The Manitowoc Company, Inc. announced in a press release issued last Friday that the U.S. Court of Appeals for the Federal Circuit (“CAFC”) ruled in its favor in its patent infringement and trade secrets misappropriation lawsuit against Sany Heavy Industries and Sany America (“Sany”).
The CAFC’s October 11, 2016 ruling summarily affirmed the United States International Trade Commission (“ITC”) April 16, 2015 Final Determination and Cease and Desist Order against Sany in Certain Crawler Cranes and Components (Inv. No. 337-TA-887). The CAFC specifically noted that no further opinion was necessary.
“Manitowoc is extremely pleased with the CAFC’s ruling which also affirms the ITC’s decision," said Barry L. Pennypacker, president and CEO of the Manitowoc Company.
"Aggressively protecting our proprietary intellectual property creates value for our customers, shareholders and employees. Innovation drives Manitowoc’s product strategy. Our Variable Position Counterweight (VPC) technology is just one example of our ongoing commitment to being an industry leader.”
The CAFC’s October 11, 2016 ruling upholds all of the determinations from the ITC’s April 16, 2015 Final Determination. The Final Determination was issued in connection with the ITC’s investigation of Sany’s conduct based upon a complaint filed by Manitowoc Cranes, LLC, which alleged that Sany had violated Section 337 of the Tariff Act.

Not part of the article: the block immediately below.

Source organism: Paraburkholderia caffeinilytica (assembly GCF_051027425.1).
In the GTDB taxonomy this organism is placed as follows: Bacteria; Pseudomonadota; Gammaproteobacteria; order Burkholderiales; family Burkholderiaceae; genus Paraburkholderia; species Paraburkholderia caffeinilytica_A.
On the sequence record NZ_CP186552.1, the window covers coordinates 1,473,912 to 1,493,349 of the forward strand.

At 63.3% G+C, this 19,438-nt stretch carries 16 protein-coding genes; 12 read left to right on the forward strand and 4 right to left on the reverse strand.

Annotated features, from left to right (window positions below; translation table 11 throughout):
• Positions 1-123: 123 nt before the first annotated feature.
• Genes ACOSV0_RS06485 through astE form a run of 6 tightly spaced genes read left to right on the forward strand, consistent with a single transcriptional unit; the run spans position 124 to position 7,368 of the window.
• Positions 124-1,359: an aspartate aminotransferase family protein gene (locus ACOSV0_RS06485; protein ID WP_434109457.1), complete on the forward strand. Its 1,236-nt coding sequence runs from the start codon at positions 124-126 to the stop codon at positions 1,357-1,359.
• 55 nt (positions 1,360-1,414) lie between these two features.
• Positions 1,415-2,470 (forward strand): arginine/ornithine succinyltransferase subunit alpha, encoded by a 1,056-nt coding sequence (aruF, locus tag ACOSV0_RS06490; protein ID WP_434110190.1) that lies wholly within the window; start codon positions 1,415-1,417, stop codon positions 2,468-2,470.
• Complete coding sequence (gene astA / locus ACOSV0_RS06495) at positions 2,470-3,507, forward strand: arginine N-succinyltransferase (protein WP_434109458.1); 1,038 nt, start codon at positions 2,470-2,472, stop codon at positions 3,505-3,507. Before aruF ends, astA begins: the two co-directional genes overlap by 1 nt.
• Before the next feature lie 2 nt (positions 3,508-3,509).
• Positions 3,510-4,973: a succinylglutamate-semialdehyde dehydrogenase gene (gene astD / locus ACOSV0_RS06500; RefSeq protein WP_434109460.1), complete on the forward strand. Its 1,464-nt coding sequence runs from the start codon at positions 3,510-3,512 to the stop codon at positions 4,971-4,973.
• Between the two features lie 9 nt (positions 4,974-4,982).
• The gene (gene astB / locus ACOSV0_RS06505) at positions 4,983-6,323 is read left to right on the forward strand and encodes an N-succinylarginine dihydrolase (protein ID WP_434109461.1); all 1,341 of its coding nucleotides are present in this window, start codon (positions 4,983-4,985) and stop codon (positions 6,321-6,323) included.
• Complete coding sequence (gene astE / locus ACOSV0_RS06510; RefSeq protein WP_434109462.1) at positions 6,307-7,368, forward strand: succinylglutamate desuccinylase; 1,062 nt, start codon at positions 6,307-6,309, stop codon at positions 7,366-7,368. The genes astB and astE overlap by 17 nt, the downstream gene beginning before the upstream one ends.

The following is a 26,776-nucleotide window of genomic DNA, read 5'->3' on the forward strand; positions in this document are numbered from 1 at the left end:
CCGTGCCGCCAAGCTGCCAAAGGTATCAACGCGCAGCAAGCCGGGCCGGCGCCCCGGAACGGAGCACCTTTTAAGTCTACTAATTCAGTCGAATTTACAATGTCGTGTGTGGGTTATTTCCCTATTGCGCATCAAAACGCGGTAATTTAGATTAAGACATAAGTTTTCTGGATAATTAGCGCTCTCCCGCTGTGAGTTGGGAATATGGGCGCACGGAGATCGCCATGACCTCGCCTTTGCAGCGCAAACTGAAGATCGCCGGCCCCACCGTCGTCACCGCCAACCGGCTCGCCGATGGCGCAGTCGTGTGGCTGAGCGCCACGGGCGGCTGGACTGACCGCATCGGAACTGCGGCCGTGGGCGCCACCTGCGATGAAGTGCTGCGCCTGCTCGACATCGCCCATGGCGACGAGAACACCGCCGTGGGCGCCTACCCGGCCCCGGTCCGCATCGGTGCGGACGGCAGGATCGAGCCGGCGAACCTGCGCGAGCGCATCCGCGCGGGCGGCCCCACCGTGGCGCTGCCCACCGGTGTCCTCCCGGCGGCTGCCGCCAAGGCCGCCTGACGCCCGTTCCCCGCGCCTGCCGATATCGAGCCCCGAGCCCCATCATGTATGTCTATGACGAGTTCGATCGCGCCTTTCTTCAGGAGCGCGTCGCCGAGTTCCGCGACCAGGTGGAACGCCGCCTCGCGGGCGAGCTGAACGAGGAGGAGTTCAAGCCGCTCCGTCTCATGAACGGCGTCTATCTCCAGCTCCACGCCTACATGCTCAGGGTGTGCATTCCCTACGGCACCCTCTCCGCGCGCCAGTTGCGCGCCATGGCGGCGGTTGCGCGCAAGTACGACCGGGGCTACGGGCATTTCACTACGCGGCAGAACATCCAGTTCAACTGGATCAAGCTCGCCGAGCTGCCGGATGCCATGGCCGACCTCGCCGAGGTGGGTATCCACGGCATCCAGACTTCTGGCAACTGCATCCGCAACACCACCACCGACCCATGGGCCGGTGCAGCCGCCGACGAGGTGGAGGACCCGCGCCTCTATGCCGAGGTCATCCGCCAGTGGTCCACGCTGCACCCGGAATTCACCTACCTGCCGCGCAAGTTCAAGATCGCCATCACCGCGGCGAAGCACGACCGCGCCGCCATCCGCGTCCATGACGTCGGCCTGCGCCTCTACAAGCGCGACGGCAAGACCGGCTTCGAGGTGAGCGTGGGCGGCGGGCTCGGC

The ITC’s determinations included that at least one Sany crane product infringed one of Manitowoc’s patents and that six trade secrets of Manitowoc were both protectable as trade secrets and misappropriated.
As a result of those determinations, the ITC issued a limited exclusion order that prohibits importation into the U.S. by Sany of cranes (a) that infringe one of Manitowoc’s patents or (b) that use any of six of Manitowoc’s trade secrets for a period of ten years.
The ITC determinations upheld by the CAFC stated, “Sany actively encouraged misappropriation of Manitowoc’s trade secrets and knew the trade secrets were acquired by improper means.”
“Sany had reason to know that the Manitowoc trade secrets were improperly obtained, specifically via a breach in confidentiality obligations” owed Manitowoc by its former Vice President, John Lanning.
After noting how Mr. Lanning described Manitowoc’s “VPC technology as ‘game changing’ and urged tight confidentiality,” the ITC found “that the details of the VPC concept at Sany came directly from Mr. Lanning,” who “Sany hired for his expertise.”
In addition to the exclusion order, the ITC issued a cease and desist order that prohibits Sany America from importing, selling, marketing, advertising, or distributing cranes that were manufactured using any of the six Manitowoc trade secrets found to be misappropriated.